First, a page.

But for health practitioners, web builders, coaches, consultants, teachers, designer etc., it is all about relationships. You are offering a service that clients are directly involved in, so it  also concerns their issues and emotions.

Prospective clients read your website, download your free tools, ask questions, think about it, compare, talk to you again and then decide if they want to work with you. (The process can be a bit shorter if they received a stellar referral from another one of your clients.)

The best ads are to people who already know about you and are already in your pipeline. Even then you have to be mindful of not overselling.  The best email newsletter is 90% valuable content and 10%  advertising.  Twitter experts say that for every 12-20 re-tweets or inspirational quotes, you can do one ad tweet.  This is similar for Facebook.  I won't “Like” a new FB page if I look at the recent updates and they are all sales. Marketing is all about building relationships. It isn't about selling.

Here are a few questions to help you assess how you are doing with  your marketing.

1. Do you have a plan that covers every one of the areas mentioned above?
2. Is your plan for at least the next three months?
3. Do you offer a large variety of freebies that give direct value to your niche customer and are not disguised sales copy?
4. Do you have a fan base that loves getting help from you and keeps wanting more?
5. Do you offer a variety of ways to communicate with them and build trust?

My first marketing mentor, Jay Abrams, told me it requires 4-6  hours per day to market a business effectively during the growth years.  I gasped when he said this then. And he was wrong. It actually takes many more hours than that!

Learn more about the author, Kaya Singer.

Comment on this article

  • Business Coach 
Liberty, Missouri 
Alan Boyer
    Posted by Alan Boyer, Liberty, Missouri | Oct 15, 2010

    Very good points Kaya.

    I can remember some of my first newspaper ads, and they produced NOTHING.

    You are absolutely right that there has to be a marketing system, and it isn't just placing an ad, or even a series of ads, at least until you know all of the other steps that you mentioned.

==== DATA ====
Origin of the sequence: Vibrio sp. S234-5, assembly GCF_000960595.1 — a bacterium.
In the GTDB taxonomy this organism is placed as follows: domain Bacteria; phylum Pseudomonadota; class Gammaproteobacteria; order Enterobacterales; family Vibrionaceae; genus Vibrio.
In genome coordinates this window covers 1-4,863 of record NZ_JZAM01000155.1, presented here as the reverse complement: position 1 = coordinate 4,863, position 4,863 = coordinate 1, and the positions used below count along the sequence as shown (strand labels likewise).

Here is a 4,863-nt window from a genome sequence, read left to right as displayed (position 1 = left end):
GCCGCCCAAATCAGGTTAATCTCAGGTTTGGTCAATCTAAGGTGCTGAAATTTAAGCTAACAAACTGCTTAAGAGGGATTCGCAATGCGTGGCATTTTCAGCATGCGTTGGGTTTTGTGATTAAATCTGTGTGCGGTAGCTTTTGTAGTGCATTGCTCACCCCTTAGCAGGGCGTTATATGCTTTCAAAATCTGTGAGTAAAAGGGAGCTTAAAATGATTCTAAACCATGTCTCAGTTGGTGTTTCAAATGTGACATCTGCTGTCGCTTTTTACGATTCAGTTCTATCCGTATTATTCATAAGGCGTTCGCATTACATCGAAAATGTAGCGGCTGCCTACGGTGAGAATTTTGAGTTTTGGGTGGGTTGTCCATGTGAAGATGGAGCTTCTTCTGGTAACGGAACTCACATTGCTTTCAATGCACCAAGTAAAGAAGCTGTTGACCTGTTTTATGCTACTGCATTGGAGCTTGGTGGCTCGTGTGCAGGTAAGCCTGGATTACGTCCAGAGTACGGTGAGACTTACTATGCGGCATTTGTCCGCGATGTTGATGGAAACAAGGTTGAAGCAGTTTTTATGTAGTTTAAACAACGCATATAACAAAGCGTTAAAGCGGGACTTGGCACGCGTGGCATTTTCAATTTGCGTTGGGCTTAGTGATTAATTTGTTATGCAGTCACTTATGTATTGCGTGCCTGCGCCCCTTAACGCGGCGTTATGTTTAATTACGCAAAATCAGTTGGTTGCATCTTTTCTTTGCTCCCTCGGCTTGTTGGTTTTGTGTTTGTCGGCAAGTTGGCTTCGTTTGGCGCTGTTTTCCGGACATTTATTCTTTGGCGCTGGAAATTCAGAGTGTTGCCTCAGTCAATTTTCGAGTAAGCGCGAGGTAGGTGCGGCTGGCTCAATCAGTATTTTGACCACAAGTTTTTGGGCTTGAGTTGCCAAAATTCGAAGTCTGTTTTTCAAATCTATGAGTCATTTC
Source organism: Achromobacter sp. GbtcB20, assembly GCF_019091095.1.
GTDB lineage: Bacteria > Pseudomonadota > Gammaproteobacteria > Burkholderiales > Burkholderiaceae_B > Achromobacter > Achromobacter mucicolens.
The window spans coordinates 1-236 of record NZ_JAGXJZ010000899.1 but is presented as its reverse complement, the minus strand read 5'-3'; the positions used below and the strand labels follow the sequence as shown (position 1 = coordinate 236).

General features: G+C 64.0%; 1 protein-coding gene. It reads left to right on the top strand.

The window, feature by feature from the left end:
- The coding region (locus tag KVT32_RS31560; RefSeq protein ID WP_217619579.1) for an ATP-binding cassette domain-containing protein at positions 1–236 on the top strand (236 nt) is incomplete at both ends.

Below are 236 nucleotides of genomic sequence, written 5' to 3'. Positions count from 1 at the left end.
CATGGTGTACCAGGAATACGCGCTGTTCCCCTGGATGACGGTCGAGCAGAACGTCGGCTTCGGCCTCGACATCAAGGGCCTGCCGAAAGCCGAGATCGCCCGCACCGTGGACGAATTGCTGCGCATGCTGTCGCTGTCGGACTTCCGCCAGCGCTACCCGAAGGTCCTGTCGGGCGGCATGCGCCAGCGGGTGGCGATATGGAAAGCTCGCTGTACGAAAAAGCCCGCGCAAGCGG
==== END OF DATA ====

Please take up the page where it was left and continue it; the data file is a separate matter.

I do believe that if you have a system, and what all of the steps are between the ad and your actually point of sale, that with the right marketing message even newspapers can work. After figuring all of that out, I fill monthly workshops with a newspaper ad and about 1,000 postcards.

  • Accounting 
Bellevue, Washington 
Kirsten Clark
    Posted by Kirsten Clark, Bellevue, Washington | Oct 16, 2010

    Kaya, You do a great job explaining what is involved in marketing and the difference between marketing and advertising. You also post some very good questions we should ask ourselves.

  • Business coaching services 
Portland, Oregon 
Kaya Singer
    Posted by Kaya Singer, Portland, Oregon | Oct 16, 2010

    Alan- Thanks so much for adding your points. Yes- there is a time and place for those newspaper ads and can work "if" you have done all the marketing pieces ahead of time and you are very aware of your strategy. Postcards are different - especially if there is a clear call to action- they can be very effective. I have seen many people do postcards that just advertise who they are. When I get one of those, I glance at it and then it goes into the recycling bin, as there is no reason to keep it around.

    Kisten - thanks you too for taking the time to comment.

  • Small Business SEO Expert 
Boulder, Colorado 
Reid Peterson
    Posted by Reid Peterson, Boulder, Colorado | Oct 18, 2010

    Again, another helpful article. Thank you!